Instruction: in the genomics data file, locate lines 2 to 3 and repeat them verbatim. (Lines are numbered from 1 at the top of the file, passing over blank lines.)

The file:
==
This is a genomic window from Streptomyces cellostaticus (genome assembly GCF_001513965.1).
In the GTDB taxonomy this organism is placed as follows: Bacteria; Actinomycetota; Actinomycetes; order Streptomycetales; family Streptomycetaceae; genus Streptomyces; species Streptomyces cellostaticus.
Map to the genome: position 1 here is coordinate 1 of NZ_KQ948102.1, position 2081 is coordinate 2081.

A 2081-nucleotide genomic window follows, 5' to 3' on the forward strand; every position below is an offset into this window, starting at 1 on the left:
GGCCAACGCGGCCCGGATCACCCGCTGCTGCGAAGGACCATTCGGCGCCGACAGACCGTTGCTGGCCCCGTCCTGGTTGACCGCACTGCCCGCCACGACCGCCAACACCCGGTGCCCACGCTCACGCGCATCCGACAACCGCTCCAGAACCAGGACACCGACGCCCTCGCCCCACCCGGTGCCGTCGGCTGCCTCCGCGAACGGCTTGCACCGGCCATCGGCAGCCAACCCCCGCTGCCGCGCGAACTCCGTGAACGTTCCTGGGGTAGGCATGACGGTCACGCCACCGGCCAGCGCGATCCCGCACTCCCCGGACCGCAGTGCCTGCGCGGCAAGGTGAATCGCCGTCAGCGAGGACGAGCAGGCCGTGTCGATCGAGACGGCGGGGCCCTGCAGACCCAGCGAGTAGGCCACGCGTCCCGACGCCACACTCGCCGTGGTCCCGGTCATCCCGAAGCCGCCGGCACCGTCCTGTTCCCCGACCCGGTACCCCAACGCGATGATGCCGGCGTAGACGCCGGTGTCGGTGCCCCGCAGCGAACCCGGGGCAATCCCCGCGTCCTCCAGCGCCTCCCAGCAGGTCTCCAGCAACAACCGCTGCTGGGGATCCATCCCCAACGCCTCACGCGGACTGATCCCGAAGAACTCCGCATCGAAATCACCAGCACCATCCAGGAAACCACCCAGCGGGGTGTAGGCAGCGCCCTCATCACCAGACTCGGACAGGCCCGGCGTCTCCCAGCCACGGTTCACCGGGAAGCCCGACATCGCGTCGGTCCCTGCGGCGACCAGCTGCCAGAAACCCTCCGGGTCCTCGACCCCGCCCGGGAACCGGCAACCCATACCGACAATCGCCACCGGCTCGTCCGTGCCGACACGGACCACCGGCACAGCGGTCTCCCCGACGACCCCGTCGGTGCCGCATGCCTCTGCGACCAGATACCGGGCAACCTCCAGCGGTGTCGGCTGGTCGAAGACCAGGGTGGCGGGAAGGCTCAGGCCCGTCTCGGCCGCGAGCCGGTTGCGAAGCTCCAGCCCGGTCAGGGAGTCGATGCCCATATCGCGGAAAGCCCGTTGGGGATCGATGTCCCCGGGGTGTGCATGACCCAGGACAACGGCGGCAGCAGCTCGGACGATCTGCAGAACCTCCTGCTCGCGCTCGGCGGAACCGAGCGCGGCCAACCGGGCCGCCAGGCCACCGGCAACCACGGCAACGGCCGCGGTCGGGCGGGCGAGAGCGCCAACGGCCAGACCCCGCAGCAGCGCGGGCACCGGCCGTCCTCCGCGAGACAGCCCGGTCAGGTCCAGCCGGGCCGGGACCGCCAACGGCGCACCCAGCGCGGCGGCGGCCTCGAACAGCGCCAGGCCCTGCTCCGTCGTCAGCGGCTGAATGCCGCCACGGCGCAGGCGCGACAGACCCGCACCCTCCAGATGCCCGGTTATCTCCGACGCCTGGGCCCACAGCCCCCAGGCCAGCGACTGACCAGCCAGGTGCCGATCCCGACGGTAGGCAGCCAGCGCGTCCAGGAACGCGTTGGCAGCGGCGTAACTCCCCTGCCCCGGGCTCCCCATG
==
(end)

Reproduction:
In the GTDB taxonomy this organism is placed as follows: Bacteria; Actinomycetota; Actinomycetes; order Streptomycetales; family Streptomycetaceae; genus Streptomyces; species Streptomyces cellostaticus.
Map to the genome: position 1 here is coordinate 1 of NZ_KQ948102.1, position 2081 is coordinate 2081.